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When to Be Concerned About a Bruise

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Q

I jammed my thumb in a drawer, and a bruise developed under the nail, starting at the cuticle. After three weeks it’s still deep purple. Is it normal for it to take this long to heal?

A

That depends on you, your history of bruising and whether you have other signs that could point to a problem.

Whether you closed a drawer on your thumb or knocked your knee into a table leg, a bruise is a sign that small blood vessels under the skin have broken and leaked blood.

About half of all people are considered “easy bruisers.” Bruises show up at the slightest bump or even when you can’t remember injuring yourself. Conditions that can make you an easy bruiser include taking medications such as blood thinners, aspirin and ibuprofen…being deficient in certain vitamins, such as vitamin C or vitamin K…taking supplements, including fish oil, gingko biloba…spending a lot of time in the sun…and even consuming large amounts of garlic or alcohol.

Different people have different healing times when it comes to bruises. Some people’s bruises disappear within two or three weeks, while others’ linger longer. Age can be a factor. Bruises tend to last longer for people older than 65 because of changes in the skin. Tip: As with swelling, you can speed the healing of a bruise by elevating the area above the heart, icing it for about 15 minutes every hour for the first 24 hours, and resting the injured area.

It might take longer for a bruise under a nail to heal and may have to do with growth with the nail. Most likely your current bruise isn’t something to worry about, especially if it’s moving up the nail, albeit slowly, as the nail grows out. Still, there are certain signs that any bruise, regardless of location, warrants a trip to the doctor.

WHEN TO SEE A DOCTOR

You have swelling and pain. If you had an injury and there’s swelling and pain at the bruise site, you could have a sprain or a fracture that needs evaluation and treatment.

You have other signs of a bleeding disorder. You’ll experience more bruising and other types of bleeding if you have a disorder that impacts your blood’s ability to clot. Besides easy bruising, other signs to look for including having frequent nosebleeds, bleeding excessively after getting a cut or having dental work done, having heavy menstrual periods or bleeding at unusual spots, such as around your joints.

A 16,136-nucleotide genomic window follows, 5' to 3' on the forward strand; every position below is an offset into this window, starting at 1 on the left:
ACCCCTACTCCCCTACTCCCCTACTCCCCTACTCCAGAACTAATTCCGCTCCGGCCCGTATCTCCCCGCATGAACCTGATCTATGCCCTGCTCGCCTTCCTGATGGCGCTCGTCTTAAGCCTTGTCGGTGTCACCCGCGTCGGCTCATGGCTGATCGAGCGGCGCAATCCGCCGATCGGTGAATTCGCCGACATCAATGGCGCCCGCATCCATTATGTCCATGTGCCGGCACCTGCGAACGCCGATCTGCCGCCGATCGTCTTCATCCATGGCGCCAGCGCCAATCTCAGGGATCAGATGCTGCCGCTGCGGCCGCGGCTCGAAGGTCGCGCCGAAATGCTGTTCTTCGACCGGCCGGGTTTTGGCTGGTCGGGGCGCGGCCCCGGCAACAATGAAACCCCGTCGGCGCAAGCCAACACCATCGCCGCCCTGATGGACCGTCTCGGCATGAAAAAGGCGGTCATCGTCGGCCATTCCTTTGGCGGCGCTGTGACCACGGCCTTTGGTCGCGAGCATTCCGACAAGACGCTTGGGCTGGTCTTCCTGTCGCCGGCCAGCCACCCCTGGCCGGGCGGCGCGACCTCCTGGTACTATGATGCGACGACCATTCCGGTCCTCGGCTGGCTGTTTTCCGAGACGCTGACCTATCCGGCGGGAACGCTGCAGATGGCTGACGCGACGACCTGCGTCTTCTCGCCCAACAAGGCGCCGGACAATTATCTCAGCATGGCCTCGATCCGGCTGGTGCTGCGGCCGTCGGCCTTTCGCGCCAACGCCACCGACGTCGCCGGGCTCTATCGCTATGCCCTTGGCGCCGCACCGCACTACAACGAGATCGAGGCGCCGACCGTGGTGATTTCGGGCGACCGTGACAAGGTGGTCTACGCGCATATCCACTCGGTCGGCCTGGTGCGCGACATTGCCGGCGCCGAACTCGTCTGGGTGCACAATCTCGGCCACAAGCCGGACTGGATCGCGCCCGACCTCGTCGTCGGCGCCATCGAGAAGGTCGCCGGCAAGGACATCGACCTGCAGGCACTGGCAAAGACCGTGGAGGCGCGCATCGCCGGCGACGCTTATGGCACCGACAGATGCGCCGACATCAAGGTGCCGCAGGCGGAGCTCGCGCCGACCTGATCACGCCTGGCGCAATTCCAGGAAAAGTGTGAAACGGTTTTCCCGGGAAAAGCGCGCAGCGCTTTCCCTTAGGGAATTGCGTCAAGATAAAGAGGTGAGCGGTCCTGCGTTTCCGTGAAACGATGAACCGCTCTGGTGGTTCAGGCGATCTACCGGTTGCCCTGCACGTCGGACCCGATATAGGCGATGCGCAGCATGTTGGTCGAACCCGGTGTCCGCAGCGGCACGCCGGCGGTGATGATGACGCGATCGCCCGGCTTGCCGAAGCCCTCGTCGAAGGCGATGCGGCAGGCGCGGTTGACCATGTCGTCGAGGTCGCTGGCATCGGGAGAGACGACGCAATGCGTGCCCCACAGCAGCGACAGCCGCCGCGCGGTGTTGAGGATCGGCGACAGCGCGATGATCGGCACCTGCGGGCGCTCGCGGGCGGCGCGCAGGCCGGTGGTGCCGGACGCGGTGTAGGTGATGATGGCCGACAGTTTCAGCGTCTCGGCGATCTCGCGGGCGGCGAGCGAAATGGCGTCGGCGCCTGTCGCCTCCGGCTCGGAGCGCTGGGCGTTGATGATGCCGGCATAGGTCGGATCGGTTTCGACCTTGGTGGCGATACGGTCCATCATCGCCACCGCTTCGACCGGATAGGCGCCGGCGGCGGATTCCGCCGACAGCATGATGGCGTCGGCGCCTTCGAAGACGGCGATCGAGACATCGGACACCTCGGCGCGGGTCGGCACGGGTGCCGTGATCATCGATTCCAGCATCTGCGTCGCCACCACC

You have symptoms of anemia. Anemia, a problem with red blood cells, deprives the body of oxygen. If you may have abnormal bleeding and bruising, you may have anemia. Other symptoms of anemia include shortness of breath, dizziness, a faster heartbeat, cold hands and feet, weakness, chest pain, pale skin and headaches.

You have a large bruise on your torso. Small bruises or bruises on your arms or legs don’t usually point to an underlying issue. A large bruise on your chest, back or stomach, especially if you haven’t fallen and don’t know what caused it, should be examined. This could be a sign of abnormalities in clotting due to low or abnormal platelets in your blood and or an inherited bleeding disorder. This should be evaluated by a physician since blood tests may explain the problem.

There’s a sudden change in your bruising pattern. A good rule of thumb is to pay attention to what’s common for you. If you suddenly experience more bruising for no known reason, get checked out by your doctor.

Source: Eric H. Kraut, MD, hematologist, professor of internal medicine, The Ohio State University, director of benign hematology, Hemostasis Thrombosis Treatment Center, The Ohio State University Wexner Medical Center, both in Columbus. Date: January 31, 2019 Publication: Bottom Line Health
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